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Western pleasure- what to do with that other hand?

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  • Western pleasure- what to do with that other hand?

    I know in IHSA, it stays up where the hand holding the reins is... but real WP?

    I have a kid doing her first walk/jog WP class in a few weekends and realized I had NO idea what that free hand should be doing...

    Thank God her horse has a clue, because I, apparently, do not!
    Big Idea Eventing

  • #2
    I believe it is held down and slightly away from her leg. kind of in a soft fist. Good luck to her!
    "To my Gub... Godspeed my friend, till we meet again." 1996-2007.
    Runway (Sasha) 2009 Zweibrucker filly by Redwine.

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    • #3
      It is held straight down. Just make sure she can ride with it staying still- it is very distracting to see arms swinging around. If it helps she can rest it against her thigh. Sometimes when I am showing I lock my elbow to prevent movement. Hand is kept in a soft fist, with fingers curled up slightly.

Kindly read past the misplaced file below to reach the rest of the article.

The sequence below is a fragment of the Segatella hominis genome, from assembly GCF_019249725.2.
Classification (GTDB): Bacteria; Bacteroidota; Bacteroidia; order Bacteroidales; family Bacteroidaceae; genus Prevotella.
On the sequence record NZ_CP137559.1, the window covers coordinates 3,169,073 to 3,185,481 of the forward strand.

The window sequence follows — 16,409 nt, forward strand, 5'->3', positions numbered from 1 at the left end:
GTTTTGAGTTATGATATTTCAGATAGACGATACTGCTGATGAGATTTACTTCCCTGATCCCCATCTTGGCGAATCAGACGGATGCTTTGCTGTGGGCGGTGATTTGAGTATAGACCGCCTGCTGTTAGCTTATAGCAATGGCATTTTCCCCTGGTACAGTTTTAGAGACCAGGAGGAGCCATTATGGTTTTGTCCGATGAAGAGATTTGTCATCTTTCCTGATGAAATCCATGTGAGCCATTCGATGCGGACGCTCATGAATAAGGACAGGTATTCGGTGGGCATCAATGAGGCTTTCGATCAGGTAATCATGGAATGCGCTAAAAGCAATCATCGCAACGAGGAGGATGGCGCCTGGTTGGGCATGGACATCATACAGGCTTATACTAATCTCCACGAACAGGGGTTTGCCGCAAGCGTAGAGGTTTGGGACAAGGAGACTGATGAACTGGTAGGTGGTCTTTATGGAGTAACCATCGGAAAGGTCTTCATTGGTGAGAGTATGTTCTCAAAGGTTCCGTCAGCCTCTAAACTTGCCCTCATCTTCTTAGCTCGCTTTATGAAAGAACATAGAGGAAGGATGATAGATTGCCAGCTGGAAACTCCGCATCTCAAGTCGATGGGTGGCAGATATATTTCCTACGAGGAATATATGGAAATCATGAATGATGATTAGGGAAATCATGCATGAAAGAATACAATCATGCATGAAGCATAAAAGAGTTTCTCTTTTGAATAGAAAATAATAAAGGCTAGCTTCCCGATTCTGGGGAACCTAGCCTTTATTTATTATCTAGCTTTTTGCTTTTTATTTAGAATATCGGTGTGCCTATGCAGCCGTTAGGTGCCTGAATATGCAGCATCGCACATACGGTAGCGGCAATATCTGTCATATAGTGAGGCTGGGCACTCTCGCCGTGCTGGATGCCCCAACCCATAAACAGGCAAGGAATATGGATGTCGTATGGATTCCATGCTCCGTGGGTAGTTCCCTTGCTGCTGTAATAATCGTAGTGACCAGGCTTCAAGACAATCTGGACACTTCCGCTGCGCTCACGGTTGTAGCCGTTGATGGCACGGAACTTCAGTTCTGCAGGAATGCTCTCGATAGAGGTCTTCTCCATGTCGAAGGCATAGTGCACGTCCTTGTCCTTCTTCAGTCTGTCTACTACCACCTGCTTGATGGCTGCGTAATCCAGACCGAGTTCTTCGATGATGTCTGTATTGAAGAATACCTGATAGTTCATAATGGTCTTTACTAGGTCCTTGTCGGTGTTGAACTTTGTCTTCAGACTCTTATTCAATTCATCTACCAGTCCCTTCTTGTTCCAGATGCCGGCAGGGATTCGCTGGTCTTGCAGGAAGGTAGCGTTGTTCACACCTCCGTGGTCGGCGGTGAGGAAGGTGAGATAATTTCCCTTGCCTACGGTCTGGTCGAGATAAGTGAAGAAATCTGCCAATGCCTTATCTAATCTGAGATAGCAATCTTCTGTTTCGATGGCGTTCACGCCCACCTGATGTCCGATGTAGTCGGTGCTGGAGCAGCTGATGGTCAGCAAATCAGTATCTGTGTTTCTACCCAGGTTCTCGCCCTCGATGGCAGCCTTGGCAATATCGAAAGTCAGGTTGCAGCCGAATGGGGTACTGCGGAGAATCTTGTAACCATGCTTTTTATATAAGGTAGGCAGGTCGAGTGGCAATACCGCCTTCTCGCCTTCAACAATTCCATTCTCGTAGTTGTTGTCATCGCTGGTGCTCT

you hold it up as if you were holding two reins in horsemanship classes.

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      • Original Poster

        #4
        Ah, thanks guys! Thats how I had her doing it, so we're good to go!

        She'll probably end up in two hands for the show anyway, as he tends to have selective obedience while neck reining. Oh well! Its just a little open show with a WP class thrown in, but her horse has major western points on the arab circuit, so we thought we'd add a class to aim for high point. Why not?!
        Big Idea Eventing

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        • #5
          Originally posted by eponacowgirl View Post
          Ah, thanks guys! Thats how I had her doing it, so we're good to go!

          She'll probably end up in two hands for the show anyway, as he tends to have selective obedience while neck reining. Oh well! Its just a little open show with a WP class thrown in, but her horse has major western points on the arab circuit, so we thought we'd add a class to aim for high point. Why not?!
          If the horse is an arab and you're showing in romal reins, then the above advice isn't really correct - you hold the end of the romals in that hand (with the other, usually the left, like an ice cream cone). If she's showing in split reins, then the above advice is fine...most arabs are not really taught neck reining for WP, in my experience - more of a weighted seat/legs cue than with the romals.